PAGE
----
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Foreign Exchange

What is Foreign Exchange

Foreign Exchange (FX or Forex) is one of the largest and most liquid financial markets in the world. According to the authoritative Triennial Central Bank Survey from Bank for International Settlements, Basel, average daily turnover in April 2007 exceeded US $3.2 trillion, and evidence suggests that the market is still expanding. The spot market accounts for around a third of activity in the FX market.

FX is simple to understand once it is realized that a currency is effectively a commodity whose value can change against other currencies, as well as other assets, such as gold and oil.

Foreign Exchange Rate Systems:

There are basically two types of exchange rate systems:

Flexible Exchange Rate System:

In a flexible exchange rate system, a currency is ‘free’ to float and its value is determined by market forces.
Fixed Exchange Rate System:

In a fixed exchange rate system, a currency is not allowed to fluctuate freely. Instead, its value is fixed either against a single currency, such as the USD, at a specific rate, or a basket of currencies. In a fixed system, the local central bank will use its currency reserves to prevent rate movements.

Major Influences on FX Prices

There are numerous factors that determine a free floating currency’s worth in the market, from international trade flow, economic and political conditions, the level of interest rates to simple short-term supply and demand. Unlike many other assets, FX is a pure market and rates move freely both up and down.

Advantage of FX Trading

24 Hour Market

FX is a global market that never sleeps. It is active 24-hours a day for almost 5-days a week. Most activity takes place between the time the New Zealand market opens on Monday, which is Sunday evening in Europe, until the US market closes on Friday evening.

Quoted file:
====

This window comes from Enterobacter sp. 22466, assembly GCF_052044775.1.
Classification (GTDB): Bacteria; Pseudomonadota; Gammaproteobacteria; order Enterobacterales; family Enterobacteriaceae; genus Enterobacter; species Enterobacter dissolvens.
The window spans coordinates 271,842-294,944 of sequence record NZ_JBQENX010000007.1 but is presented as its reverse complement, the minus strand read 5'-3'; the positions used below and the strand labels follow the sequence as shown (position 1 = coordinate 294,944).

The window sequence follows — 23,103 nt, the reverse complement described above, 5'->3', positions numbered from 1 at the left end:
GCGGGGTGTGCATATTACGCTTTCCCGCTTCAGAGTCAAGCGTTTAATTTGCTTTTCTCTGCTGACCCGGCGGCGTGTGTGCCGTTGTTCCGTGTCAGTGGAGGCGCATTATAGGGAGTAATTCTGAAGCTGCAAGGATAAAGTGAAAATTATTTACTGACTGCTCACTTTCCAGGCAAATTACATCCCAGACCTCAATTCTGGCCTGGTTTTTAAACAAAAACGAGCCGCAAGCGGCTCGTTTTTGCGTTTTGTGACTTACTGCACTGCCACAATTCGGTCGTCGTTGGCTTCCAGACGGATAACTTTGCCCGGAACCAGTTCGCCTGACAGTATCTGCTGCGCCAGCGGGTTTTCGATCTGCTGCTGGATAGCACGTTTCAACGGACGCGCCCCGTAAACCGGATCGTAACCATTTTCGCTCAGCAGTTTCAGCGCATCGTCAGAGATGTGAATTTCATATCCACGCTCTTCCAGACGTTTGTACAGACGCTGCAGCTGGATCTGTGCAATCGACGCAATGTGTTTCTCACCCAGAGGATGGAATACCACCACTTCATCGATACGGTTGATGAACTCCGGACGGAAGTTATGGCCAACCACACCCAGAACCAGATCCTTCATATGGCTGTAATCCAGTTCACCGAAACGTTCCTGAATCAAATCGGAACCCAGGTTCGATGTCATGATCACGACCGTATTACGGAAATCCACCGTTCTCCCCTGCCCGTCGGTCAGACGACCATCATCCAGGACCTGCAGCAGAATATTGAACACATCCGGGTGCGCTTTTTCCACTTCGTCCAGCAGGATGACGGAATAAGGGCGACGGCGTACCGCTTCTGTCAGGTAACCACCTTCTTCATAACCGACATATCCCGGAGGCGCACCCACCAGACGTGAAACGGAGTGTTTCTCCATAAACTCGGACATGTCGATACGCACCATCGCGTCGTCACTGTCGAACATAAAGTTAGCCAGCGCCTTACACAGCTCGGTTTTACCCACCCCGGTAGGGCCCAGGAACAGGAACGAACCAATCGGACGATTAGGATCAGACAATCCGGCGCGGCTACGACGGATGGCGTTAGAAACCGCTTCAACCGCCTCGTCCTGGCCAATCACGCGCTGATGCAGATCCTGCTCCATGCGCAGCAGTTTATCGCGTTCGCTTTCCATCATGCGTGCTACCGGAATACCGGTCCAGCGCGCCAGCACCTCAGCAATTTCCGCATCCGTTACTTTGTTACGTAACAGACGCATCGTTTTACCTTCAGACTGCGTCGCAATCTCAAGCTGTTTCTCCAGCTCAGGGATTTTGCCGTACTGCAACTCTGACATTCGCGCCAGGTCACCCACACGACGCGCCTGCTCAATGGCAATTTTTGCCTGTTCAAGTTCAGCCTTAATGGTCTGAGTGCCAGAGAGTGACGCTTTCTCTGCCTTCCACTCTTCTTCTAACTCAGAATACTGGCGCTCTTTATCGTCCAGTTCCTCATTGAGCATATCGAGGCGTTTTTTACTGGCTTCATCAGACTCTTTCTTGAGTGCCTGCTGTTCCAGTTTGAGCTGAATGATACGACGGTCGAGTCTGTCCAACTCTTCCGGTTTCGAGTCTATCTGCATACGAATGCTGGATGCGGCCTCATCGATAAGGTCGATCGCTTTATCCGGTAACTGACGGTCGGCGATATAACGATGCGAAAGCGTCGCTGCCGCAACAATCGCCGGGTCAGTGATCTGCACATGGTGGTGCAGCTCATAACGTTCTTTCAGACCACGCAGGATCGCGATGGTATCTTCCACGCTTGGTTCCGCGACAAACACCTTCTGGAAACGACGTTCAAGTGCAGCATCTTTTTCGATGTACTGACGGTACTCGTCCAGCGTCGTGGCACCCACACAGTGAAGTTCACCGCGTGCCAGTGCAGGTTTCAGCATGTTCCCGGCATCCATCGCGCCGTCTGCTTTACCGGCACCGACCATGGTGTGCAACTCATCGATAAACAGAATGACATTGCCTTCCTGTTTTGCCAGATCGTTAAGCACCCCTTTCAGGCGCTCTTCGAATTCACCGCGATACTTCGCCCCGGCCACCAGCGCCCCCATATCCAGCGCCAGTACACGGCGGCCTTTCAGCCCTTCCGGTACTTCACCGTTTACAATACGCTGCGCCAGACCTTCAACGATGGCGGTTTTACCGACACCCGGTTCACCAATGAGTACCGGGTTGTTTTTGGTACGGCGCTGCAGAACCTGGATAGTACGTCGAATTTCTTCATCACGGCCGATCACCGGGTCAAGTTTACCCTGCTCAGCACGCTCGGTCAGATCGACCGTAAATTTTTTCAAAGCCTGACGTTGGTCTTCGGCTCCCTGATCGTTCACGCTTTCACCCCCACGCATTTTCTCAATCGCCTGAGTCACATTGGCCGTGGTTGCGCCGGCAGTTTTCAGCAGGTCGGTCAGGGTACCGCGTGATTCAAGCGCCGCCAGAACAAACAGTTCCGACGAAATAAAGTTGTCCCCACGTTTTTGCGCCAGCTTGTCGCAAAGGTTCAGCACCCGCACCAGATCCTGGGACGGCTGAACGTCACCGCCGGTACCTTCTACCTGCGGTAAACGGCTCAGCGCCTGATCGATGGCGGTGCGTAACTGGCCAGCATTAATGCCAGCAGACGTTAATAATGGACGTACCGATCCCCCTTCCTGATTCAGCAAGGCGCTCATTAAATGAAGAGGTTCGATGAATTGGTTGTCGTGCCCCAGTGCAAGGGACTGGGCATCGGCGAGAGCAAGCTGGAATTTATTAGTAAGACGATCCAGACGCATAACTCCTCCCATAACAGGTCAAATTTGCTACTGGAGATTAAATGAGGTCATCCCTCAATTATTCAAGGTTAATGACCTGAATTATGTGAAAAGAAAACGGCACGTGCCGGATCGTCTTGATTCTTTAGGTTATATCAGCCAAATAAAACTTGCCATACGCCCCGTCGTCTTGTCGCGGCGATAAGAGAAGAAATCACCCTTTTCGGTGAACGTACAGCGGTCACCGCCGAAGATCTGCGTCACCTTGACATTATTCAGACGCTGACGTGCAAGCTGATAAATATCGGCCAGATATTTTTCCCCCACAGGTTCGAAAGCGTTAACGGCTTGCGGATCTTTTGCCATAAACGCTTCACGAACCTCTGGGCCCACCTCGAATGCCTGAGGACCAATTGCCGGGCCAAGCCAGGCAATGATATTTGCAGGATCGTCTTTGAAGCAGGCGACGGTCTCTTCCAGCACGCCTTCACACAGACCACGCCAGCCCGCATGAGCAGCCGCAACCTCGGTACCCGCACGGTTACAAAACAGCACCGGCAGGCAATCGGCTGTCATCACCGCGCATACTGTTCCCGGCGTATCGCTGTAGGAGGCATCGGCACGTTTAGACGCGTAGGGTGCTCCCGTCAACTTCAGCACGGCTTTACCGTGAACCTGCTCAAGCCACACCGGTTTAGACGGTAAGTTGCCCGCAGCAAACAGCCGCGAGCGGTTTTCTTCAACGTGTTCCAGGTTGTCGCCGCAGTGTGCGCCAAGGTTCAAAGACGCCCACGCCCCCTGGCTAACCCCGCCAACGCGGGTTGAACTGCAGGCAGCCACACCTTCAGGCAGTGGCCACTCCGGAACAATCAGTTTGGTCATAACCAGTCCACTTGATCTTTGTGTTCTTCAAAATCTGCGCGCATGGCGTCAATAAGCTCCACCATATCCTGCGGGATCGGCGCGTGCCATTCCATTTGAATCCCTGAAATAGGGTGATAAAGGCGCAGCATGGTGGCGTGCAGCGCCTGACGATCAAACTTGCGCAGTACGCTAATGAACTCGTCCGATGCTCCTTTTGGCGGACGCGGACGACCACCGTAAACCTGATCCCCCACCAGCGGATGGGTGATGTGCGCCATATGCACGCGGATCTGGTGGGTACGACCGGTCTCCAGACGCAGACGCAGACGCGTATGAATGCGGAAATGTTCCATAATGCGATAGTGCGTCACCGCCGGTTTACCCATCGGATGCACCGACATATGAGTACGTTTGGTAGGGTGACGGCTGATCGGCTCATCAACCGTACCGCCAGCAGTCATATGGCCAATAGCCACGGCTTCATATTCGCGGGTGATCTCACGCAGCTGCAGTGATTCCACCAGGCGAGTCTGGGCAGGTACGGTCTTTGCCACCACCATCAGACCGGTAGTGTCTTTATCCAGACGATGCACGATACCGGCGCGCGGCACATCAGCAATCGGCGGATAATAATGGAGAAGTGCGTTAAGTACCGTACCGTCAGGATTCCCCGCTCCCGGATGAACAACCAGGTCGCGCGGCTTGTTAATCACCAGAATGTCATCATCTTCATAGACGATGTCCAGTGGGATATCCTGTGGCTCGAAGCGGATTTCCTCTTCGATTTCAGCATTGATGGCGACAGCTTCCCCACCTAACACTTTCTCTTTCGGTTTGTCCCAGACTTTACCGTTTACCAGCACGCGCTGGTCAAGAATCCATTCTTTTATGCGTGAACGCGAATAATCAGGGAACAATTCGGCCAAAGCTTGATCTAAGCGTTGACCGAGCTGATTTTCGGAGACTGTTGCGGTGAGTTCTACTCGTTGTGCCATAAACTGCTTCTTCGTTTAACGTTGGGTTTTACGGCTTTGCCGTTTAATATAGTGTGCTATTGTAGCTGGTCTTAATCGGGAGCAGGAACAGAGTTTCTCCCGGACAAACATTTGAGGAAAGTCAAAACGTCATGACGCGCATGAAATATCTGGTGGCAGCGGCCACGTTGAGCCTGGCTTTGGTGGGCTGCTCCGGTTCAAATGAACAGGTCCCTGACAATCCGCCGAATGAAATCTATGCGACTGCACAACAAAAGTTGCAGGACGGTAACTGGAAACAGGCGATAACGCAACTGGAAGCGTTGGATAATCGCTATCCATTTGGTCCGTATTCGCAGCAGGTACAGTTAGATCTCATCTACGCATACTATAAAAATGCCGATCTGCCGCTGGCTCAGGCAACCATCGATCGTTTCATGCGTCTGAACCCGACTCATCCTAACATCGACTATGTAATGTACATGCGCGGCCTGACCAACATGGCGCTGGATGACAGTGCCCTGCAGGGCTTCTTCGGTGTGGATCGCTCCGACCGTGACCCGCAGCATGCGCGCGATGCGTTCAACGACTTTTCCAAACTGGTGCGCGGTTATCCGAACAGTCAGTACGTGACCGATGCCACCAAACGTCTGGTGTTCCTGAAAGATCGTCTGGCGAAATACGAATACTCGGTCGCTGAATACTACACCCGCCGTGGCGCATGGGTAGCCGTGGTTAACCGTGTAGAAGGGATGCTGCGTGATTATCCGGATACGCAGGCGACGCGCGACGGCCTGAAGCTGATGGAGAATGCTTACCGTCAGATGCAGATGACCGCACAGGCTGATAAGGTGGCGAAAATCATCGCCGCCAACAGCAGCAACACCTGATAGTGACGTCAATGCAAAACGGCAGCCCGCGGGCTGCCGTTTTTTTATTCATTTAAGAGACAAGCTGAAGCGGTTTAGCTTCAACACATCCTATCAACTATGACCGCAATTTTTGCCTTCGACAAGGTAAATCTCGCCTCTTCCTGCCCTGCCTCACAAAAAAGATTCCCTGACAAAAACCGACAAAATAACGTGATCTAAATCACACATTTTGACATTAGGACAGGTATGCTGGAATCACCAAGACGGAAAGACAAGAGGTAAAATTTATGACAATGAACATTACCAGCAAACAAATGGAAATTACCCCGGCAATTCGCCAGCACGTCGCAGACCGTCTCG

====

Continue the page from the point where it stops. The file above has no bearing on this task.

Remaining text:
The FX market is huge and it is still expanding. Daily average volume now exceeds US$ 3.2 trillion. Technology has made this market accessible to almost anyone and retail traders have flocked to FX.


FX margin ratios tend to be higher than those available in equity because it is more liquid – there is nearly always a price in FX ­– and it tends to be less volatile.

Narrow Spreads

Spreads, the difference between the bid and offer price, in FX are miniscule. Just compare a 2-pip price in EUR/USD with a price in even the most active and liquid equity issue. Furthermore, FX prices are typically ‘good’ for far larger amounts than in equity. The spread is the hidden, ‘intrinsic’ cost of dealing and in FX it is minimal. Technology has made these tight prices available to almost everyone.

No Commission or Transaction Costs

The majority of OTC FX business is commission free and with such narrow spreads, the intrinsic cost of trading is far lower than in other assets, such as equity.

Profit potential regardless of market direction

FX is a pure market. Prices can just as easily go up as down. If a trader believes a currency is about to depreciate, there are seldom restrictions on selling it although if the position is held for more than one day, there is a cost of carry to consider. Profit potential exists in FX regardless of whether a trader is buying or selling and regardless of whether the market is moving up or down.

Equal Access to Market Information

Despite the introduction of best execution regulations in Europe and the US, few would disagree that professional traders and analysts in the equity market have a huge competitive advantage in comparison to individual traders. In FX, perhaps the only advantage the big banks have is flow information. But FX is a democratic market where virtually all participants have access to the same market moving information as everyone else.

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